17. Cracked plaster ceiling
The settling of your house or a leak on the floor above can crack a plaster ceiling. If you’re comfortable working on a ladder, this is an easy fix using Big Wally’s Plaster Magic kit, which includes a two-part adhesive that you pump through and behind the plaster around the crack, securing it to the lath. Clamp the repair tight with screw-in washers for at least 24 hours, then remove them before skim-coating the repair with joint compound. Homeowners Pack $87; Plaster Magic
18. Bad grill burners (shown)
Grease, unburned food, or insects looking for a home can clog the tiny ports that line the burners in a gas grill. If your grill heats inconsistently, try cleaning the faulty burner with a wire brush, then turn it on. You should see an even blue flame from each port. If the burner is still clogged, upgrade to a new one to fit your grill. Remove the manifold controlling the gas flow and the burner itself in sections, then install the replacement parts in the reverse order. $45; Home Depot
19. Caved-in asphalt
Asphalt settles over time, but serious driveway potholes that collect rain in spring and snow in winter should be repaired before they freeze and become larger. The fix is easy but labor-intensive. Square the damage with a water-cooled circular saw fitted with a diamond blade, then dig the hole out down to the subsoil. Refill the hole with bagged paver base in 2- to 4-inch-thick layers, tamping as you go, until you’re within 2 inches of finished grade. Top the base with a bag or two of blacktop repair (stone mixed with an asphalt binder); tamp that even with the rest of the driveway. $12; Quikrete
20. Trickling spigot
An outdoor spigot that doesn’t thoroughly shut off not only is wasteful but also may cause water to enter the basement. You can rebuild a compression-style faucet, the most common kind, without calling a plumber or ripping into interior walls. Shut off the water and remove the handle with wrenches. Replace the small rubber washer held in with a screw. Thread the handle back in and turn the water on. If it still drips, remove the handle again and stick a valve reseating tool, about $10 at the home center, into the faucet body; turn it a few times to mill a flat surface for the washer to rest against.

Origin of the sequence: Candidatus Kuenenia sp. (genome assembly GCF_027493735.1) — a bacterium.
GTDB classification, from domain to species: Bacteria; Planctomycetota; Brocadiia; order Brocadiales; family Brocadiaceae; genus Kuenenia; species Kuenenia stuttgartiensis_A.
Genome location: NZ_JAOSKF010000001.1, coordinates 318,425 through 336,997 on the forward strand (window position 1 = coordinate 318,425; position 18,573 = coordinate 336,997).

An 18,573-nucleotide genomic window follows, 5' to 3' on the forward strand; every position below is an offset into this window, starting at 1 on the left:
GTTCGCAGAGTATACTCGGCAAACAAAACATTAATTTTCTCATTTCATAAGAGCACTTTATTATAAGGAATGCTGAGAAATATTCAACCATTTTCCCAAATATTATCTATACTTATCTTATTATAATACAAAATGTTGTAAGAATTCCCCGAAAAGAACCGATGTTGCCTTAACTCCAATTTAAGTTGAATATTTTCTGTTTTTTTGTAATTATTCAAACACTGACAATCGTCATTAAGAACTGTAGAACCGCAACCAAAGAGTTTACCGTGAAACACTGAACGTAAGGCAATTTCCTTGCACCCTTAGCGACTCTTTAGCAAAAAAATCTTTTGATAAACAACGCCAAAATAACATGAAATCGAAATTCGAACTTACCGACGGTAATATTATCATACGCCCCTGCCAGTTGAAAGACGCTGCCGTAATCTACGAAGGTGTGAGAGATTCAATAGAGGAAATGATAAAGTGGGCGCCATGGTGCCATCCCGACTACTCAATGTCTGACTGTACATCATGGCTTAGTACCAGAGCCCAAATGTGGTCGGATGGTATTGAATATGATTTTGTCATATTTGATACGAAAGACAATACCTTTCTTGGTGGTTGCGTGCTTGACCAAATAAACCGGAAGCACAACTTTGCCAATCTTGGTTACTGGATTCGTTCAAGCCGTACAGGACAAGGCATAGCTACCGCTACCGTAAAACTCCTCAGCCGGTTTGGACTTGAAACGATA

21. Crushed hose fitting (shown)
Hoses are most susceptible to damage at their ends, which also makes them easy to fix. If you run over your hose with a car, cut the damaged end off with a utility knife. Twist the right-size male or female fitting—5/8 inch is the most common—onto the opening, then tighten with a stainless-steel band clamp. $4; Home Depot
22. Sluggish power tools
Most electric power tools transfer energy to the motor through chunks of carbon called brushes, which wear down over time. If a tool stops responding or is noticeably slow, spend about $15 on replacement brushes before tossing the tool or upgrading. Unscrew the large plastic caps on the outside of the motor housing to release the spring-loaded brushes. Add new brushes from the manufacturer or file generic ones until they slide in freely, and reattach the caps. Plan to take the housing apart completely in older drills and circular saws that don’t have easily accessible brushes—take plenty of photos to help with reassembly.
23. Broken wood handles
Don’t buy a new rake, sledgehammer, or wheelbarrow just because its wood handle is broken. Home centers stock replacement handles; you can also check the House Handle Company, which specializes in hardwood handle parts. Use a hammer to knock the head and ferrule off the broken tool, or drill out the head’s rivets. Add the new handle to the tool head; turn it so the straight grain faces up, for maximum strength, and drive the two parts together. To fix a split handle, mist the damage with water; add some expanding polyurethane glue to fill the void, or wrap the damage with FiberFix tape ($6). If you routinely break handles, consider upgrading to tougher fiberglass.
Where to Find Parts
To order replacement parts for an appliance, you’ll need its serial and model numbers. Sites for manufacturers and retailers, like GE Appliances, RepairClinic, and Sears Parts Direct, stock parts to fit all the major brands. And before starting any fix, shut off the electricity, gas, or water to the unit.
What’s Not a DIY Fix
Try the repair first if the cost of the new parts is less than half of what you’d pay to replace the product with a new one. Cost aside, here are a few instances that break that rule.
Microwave ovens that don’t heat: It’s too dangerous to replace the magnetron tube because of the high voltage stored.
Pressure-washers with weak flow: The pumps on $100 units are not designed to be repaired. But the axial cam or triplex pumps found on more expensive models can be replaced.
Cracks on the furnace heat exchanger: If not properly sealed, these can leak carbon monoxide and other gases into the house. Call in a pro.
Squeaky bearings on a front-load washer: This is one of the most mechanically involved repairs and warrants the cost of a service call.
Refrigerators that don’t cool: Recharging the compressor that keeps food cold requires a torch and refrigerant gauges. Hire a pro, or recycle the appliance and spring for a new one.